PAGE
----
Study Reveals Intermittent Fasting Reduces Weight

A recent study published in Cell Metabolism found that Time Restricted Fasting is effective at reducing weight and blood pressure in overweight participants. Read the full study here -> Ten-Hour Time-Restricted Eating Reduces Weight, Blood Pressure, and Atherogenic Lipids in Patients with Metabolic Syndrome

Intermittent Fasting

But first, what is Metabolic Syndrome?

Metabolic syndrome is a cluster of conditions that occur together, increasing your risk of heart disease, stroke, and type 2 diabetes. These conditions include increased blood pressure, high blood sugar, excess body fat around the waist, and abnormal cholesterol or triglyceride levels. It is highly prevalent, affecting 30% of the U.S. population and has reached epidemic proportions. Obesity and lack of exercise are key components of this dangerous condition.

Treating metabolic syndrome is of crucial importance in preventing progression to Type 2 diabetes and cardiovascular disease. Thus, there is a critical unmet need for lifestyle interventions in metabolic syndrome that are effective, easy for clinicians to teach to patients during routine care, and intuitive for patients to adopt and maintain, either to prevent or work as an ‘‘add-on’’ to pharmacological treatment.


Intermittent Fasting Study

During this study, overweight participants were given a 10-hour eating window and restricted to 14 hours of fasting. For example, people could eat their first bite of food at 8 a.m. and consume their last calorie of the day by 6 p.m. Participants were not asked to change their diet but asked simply to limit their eating window to 10 hours and to stay hydrated with water during the fasting window.

Researchers tracked participants for three months and saw a 3% reduction in their weight and a 4% reduction in abdominal visceral fat. Participants consumed on average 8.6% fewer calories — likely a result of the limited eating window. In addition to weight loss, researchers saw improved cholesterol levels, blood pressure, and sleep quality. Many participants also reported having more energy.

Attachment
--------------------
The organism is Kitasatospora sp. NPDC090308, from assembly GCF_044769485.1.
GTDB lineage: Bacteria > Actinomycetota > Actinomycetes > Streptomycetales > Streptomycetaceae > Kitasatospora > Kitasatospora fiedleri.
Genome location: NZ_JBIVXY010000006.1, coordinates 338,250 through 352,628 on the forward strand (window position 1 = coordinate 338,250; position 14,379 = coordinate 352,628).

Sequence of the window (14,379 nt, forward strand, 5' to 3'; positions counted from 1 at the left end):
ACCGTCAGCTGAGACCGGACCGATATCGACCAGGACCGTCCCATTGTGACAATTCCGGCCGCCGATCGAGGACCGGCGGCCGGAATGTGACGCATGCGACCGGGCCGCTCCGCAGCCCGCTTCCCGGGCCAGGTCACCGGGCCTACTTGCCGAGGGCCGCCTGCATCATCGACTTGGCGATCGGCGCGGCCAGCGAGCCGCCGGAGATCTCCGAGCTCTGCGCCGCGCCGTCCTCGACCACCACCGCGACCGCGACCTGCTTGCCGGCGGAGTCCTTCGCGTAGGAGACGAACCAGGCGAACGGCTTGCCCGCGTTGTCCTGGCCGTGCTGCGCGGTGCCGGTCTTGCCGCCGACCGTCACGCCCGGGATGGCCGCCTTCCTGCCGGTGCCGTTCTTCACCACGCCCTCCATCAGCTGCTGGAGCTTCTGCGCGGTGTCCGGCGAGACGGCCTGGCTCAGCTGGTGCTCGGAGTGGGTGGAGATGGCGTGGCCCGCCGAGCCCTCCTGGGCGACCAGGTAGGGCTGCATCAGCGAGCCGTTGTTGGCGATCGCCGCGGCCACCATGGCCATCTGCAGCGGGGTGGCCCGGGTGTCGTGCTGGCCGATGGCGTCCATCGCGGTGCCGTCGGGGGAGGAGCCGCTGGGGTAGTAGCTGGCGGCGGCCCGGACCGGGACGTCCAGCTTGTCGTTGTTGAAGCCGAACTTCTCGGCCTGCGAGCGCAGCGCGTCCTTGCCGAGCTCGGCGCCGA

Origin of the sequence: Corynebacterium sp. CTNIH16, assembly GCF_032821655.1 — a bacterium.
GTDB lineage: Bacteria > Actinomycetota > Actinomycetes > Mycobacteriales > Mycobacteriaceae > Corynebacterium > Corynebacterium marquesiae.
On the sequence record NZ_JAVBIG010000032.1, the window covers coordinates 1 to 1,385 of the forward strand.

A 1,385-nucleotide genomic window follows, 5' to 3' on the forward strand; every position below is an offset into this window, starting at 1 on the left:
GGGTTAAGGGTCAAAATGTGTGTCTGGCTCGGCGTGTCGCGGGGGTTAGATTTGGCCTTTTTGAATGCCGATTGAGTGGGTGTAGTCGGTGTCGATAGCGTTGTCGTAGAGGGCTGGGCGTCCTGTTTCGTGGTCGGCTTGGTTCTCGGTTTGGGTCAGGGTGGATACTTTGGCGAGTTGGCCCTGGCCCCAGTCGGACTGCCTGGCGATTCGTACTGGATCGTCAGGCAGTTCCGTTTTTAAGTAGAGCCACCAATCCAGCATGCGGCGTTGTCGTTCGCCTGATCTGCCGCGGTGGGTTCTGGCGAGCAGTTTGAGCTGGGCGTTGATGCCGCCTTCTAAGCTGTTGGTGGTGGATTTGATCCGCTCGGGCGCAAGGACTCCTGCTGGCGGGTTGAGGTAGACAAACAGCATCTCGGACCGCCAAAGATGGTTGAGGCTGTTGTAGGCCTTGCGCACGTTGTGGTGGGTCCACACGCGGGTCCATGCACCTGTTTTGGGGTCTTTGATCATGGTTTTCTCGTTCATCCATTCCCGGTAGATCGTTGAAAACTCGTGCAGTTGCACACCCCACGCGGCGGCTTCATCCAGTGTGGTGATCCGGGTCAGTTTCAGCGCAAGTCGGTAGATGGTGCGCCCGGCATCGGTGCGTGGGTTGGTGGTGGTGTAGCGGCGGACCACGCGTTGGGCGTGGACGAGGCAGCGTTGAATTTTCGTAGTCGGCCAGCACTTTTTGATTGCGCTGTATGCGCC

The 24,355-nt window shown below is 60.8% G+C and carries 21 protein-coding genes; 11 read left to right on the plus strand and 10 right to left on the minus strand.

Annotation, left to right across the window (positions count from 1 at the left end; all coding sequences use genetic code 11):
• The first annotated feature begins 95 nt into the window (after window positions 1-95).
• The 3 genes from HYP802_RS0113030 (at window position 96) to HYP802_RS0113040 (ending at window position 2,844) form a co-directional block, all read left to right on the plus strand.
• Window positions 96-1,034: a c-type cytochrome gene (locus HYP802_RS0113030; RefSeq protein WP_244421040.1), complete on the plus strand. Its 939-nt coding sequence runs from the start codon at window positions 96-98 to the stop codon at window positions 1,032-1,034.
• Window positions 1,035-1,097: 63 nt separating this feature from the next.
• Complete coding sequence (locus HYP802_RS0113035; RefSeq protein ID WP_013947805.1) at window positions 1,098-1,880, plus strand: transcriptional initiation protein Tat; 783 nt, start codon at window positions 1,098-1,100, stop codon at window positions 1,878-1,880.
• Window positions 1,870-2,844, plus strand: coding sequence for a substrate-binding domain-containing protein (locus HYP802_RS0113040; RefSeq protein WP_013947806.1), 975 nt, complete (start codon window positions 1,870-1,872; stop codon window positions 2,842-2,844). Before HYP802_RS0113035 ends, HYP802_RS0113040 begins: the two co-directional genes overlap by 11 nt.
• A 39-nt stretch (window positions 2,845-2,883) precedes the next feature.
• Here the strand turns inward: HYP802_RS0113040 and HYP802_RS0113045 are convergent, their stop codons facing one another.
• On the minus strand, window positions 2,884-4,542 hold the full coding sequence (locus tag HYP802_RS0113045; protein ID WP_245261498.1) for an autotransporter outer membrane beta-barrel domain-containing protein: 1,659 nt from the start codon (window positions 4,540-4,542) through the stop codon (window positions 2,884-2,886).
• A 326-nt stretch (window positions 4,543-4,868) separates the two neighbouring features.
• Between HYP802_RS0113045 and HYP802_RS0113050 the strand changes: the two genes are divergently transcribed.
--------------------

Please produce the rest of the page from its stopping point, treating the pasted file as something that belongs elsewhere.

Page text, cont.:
In an interview with the study’s researchers, Panda and Taub, were encouraged that this small change in eating time would give participants such a huge benefit. When asked to explain the reduction in belly fat and weight loss seen in participants, Taub explains:

“When you go into a fasting state, you start to deplete the glucose stores in your body and you start to use fat as your energy source,” Taub explains. “You can enter a low-grade state of ketosis.”

And once stored fat is fueling your body, “that can lead to a good amount of weight loss,” Panda says.

While the study was small, the findings offer evidence that daily fasting is effective at treating metabolic syndrome. A larger study, funded by the National Institutes of Health, is underway to examine daily fasting in people with metabolic syndrome.


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